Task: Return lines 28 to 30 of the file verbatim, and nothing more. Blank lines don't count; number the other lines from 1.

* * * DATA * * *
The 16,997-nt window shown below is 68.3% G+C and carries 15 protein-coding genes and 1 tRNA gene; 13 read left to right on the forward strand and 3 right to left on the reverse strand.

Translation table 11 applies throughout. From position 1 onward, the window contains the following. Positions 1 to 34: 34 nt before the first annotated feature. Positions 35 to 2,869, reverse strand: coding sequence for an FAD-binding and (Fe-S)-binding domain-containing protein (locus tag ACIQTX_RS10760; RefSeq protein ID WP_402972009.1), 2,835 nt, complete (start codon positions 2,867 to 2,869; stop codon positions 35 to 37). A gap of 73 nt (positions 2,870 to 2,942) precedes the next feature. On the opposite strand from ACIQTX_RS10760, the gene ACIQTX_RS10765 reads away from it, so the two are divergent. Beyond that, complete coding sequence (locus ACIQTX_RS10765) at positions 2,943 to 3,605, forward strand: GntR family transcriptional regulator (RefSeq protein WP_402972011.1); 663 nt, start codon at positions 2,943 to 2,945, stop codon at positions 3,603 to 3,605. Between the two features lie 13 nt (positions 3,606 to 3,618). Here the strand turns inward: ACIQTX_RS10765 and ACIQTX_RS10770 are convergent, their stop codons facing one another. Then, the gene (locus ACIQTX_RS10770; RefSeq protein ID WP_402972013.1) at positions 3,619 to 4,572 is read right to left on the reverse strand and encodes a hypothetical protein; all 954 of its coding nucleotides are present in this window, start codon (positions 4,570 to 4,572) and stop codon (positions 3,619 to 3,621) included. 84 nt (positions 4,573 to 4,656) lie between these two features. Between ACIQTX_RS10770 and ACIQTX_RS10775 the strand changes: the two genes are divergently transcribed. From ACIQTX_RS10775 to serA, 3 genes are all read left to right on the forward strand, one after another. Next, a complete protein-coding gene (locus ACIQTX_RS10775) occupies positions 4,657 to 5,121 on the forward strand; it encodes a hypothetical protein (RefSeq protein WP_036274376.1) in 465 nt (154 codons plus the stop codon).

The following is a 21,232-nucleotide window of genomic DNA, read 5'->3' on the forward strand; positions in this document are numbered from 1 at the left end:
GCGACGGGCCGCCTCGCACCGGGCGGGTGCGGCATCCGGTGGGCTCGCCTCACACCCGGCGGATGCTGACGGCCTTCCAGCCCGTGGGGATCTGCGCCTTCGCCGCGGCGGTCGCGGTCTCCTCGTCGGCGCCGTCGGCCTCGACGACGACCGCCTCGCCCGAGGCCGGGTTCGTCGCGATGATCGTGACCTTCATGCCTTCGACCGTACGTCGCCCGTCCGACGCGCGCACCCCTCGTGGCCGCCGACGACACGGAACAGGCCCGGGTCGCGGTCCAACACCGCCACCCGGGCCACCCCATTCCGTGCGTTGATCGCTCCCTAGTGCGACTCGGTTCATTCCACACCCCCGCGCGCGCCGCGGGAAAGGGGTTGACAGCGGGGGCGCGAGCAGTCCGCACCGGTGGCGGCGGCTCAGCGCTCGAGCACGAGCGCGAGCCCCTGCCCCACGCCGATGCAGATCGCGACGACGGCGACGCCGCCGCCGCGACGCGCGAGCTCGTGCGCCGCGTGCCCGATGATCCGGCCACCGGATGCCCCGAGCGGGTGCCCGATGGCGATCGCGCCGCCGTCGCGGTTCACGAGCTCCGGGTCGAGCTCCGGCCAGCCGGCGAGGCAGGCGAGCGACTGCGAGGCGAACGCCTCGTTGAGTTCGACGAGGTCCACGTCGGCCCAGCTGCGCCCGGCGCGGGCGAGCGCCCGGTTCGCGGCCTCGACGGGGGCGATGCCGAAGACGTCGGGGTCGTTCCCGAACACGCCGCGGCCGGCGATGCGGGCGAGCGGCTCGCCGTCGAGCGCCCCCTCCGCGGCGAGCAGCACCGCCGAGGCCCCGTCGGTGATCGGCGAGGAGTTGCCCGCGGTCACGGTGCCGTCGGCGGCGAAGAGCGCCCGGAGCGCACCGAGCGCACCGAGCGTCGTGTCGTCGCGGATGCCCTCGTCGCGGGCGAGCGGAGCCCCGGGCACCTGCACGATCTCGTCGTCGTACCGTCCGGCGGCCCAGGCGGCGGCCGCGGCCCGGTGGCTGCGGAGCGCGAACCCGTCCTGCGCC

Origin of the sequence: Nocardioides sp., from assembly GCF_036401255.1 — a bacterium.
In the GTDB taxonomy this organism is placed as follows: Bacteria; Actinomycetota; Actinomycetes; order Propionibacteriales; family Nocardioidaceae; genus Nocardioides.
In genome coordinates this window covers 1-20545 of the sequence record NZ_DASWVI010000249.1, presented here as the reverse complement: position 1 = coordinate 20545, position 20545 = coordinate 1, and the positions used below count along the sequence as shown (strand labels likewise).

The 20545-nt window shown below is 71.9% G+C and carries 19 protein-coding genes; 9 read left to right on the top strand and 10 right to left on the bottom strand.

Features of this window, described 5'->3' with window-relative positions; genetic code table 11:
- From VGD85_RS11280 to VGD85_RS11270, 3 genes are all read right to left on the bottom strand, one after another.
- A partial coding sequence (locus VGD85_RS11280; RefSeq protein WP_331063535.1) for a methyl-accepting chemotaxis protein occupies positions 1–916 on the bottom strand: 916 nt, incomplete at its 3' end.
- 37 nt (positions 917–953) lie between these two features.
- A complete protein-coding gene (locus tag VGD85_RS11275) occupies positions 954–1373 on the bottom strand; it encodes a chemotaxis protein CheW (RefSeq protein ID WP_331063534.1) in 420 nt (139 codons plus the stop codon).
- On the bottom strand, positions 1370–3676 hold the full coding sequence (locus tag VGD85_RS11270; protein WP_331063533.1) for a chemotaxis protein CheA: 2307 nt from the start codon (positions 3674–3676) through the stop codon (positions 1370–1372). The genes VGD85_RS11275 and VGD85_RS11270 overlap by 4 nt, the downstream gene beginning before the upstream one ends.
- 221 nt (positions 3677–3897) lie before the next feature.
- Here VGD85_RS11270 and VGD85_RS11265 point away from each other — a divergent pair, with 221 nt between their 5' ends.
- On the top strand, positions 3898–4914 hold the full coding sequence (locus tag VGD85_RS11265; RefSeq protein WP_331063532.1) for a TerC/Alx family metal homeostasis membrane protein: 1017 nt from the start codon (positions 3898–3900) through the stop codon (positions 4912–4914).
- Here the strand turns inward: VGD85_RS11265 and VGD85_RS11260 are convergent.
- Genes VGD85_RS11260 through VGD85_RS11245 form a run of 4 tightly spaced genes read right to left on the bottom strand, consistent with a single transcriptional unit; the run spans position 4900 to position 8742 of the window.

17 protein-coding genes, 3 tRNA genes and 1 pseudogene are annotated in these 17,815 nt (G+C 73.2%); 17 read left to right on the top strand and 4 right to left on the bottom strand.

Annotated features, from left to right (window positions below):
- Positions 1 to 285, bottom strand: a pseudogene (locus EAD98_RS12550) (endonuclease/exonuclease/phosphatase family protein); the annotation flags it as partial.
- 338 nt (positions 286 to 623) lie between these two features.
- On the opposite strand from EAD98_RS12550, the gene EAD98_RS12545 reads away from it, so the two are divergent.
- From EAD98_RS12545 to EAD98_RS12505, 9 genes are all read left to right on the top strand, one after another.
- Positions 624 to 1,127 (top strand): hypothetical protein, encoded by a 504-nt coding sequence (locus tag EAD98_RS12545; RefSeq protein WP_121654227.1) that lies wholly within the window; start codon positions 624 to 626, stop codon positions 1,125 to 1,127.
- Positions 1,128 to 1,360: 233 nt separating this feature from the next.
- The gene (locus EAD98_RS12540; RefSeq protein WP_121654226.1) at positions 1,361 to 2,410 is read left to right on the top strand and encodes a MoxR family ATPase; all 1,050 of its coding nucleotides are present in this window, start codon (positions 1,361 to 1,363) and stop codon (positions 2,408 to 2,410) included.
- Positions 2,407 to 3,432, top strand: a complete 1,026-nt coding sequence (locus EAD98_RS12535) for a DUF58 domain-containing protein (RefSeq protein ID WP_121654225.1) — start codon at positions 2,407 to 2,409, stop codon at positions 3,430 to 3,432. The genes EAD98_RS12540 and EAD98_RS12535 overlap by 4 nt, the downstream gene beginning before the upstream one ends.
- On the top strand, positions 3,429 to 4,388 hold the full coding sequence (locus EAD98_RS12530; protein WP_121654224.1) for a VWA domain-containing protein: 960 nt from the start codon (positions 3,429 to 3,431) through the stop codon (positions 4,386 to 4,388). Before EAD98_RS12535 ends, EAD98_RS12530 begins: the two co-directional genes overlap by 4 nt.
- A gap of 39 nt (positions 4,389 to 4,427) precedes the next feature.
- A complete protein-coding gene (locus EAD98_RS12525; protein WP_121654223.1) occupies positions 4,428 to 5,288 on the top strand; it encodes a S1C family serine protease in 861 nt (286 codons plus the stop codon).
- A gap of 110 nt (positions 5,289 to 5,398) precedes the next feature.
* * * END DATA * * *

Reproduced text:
- The gene (locus EAD98_RS12540; RefSeq protein WP_121654226.1) at positions 1,361 to 2,410 is read left to right on the top strand and encodes a MoxR family ATPase; all 1,050 of its coding nucleotides are present in this window, start codon (positions 1,361 to 1,363) and stop codon (positions 2,408 to 2,410) included.
- Positions 2,407 to 3,432, top strand: a complete 1,026-nt coding sequence (locus EAD98_RS12535) for a DUF58 domain-containing protein (RefSeq protein ID WP_121654225.1) — start codon at positions 2,407 to 2,409, stop codon at positions 3,430 to 3,432. The genes EAD98_RS12540 and EAD98_RS12535 overlap by 4 nt, the downstream gene beginning before the upstream one ends.
- On the top strand, positions 3,429 to 4,388 hold the full coding sequence (locus EAD98_RS12530; protein WP_121654224.1) for a VWA domain-containing protein: 960 nt from the start codon (positions 3,429 to 3,431) through the stop codon (positions 4,386 to 4,388). Before EAD98_RS12535 ends, EAD98_RS12530 begins: the two co-directional genes overlap by 4 nt.